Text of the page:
Mainly because I love that Gibson Les Paul and SG tone, but also because I find the shape of electrics fit the female form a lot better, but I still love folk music and culture. I have little arms - electrics are so much easier to hold and play than dreadnoughts, you can dig in a bit more. I’m also quite a light player, so it just works. 

So I now play a beautiful red SG called “Ember” and I don’t play super heavy or fast as is expected on that kinda guitar. But who cares? It’s not about that -  I just love the tone. I also moved into making more electronic music as I wasn’t just a folky, I’m a raver for sure, and knew I wanted to do something different and new. I was really driven towards that, and to learn about how to integrate electronic music & technology into what I was doing. I am fascinated by recording and production and finding unusual ways to make crazy new sounds.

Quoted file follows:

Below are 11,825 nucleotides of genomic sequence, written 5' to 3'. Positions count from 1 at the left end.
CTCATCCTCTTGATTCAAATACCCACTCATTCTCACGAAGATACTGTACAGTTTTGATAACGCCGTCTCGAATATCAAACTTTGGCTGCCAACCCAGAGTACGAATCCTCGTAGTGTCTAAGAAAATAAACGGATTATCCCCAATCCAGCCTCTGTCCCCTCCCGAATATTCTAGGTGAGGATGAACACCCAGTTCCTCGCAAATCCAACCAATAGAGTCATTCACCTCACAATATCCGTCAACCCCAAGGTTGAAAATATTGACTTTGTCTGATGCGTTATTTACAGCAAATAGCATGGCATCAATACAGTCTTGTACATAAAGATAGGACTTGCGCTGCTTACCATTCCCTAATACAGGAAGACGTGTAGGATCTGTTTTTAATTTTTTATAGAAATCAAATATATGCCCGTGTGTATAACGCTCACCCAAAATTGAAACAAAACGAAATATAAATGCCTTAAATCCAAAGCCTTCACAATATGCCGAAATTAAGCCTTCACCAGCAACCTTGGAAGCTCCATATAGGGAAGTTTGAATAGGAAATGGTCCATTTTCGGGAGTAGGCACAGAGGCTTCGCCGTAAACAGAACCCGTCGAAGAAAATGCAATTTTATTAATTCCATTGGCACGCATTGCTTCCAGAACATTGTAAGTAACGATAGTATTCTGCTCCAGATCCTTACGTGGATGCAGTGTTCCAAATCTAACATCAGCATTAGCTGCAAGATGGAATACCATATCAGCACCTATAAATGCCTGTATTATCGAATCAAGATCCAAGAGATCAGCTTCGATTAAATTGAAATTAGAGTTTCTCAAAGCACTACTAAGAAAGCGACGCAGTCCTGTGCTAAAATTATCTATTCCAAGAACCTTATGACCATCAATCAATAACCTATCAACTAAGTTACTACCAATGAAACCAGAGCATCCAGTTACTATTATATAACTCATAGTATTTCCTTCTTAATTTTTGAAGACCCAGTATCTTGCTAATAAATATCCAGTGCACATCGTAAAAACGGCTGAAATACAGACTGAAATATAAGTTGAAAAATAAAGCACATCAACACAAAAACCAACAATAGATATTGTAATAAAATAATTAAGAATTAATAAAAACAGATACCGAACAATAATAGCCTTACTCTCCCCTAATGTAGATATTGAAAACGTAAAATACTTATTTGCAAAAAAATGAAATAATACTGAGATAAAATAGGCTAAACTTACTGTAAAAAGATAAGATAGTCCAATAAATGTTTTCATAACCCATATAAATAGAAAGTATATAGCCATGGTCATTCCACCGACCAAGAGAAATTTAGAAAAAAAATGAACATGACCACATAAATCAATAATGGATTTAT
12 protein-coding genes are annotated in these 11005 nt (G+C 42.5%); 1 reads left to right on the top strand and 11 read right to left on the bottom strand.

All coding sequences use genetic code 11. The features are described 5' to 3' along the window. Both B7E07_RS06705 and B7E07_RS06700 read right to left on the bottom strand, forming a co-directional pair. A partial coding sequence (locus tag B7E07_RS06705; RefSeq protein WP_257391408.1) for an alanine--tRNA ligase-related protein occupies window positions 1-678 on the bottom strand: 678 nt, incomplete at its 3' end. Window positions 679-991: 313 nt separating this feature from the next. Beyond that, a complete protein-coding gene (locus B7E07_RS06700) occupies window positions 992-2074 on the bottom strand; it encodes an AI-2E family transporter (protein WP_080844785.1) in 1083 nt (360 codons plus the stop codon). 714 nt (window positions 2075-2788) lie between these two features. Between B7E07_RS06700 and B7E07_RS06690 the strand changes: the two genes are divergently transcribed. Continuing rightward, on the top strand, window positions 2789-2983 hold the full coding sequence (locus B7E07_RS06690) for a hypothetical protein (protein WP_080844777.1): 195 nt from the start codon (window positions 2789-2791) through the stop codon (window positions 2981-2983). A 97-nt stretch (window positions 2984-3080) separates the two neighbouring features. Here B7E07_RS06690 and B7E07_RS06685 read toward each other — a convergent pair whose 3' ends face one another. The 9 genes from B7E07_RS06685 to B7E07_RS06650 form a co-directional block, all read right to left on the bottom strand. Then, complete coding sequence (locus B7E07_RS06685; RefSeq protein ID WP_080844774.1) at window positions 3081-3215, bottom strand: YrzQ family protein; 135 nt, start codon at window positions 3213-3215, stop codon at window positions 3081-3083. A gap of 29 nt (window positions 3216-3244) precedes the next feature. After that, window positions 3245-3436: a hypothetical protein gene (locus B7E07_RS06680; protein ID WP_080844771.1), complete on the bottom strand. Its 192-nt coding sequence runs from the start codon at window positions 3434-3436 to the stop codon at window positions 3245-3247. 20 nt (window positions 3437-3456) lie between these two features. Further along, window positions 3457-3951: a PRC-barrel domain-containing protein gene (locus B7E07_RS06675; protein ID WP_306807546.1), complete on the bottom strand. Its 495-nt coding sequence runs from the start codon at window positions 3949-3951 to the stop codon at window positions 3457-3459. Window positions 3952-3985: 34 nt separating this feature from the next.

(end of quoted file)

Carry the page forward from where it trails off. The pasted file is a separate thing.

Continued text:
I got the recording bug from my Dad.  We used to record our voices onto a tape machine, from when I  was around 3 years old. We’d make up silly skits, and interview each other just for a laugh. Somewhere I have tapes of us recording our voices and making stuff up with my sister. I used to beg him to do ‘cording’, which is what I called “recording”.


6. Given your commitment to immersive and transformative live performances, how do you plan to bring the themes and sounds of "War on Love" and "Garden of Your Heart" to life on stage? What can audiences expect from your shows in support of the new album?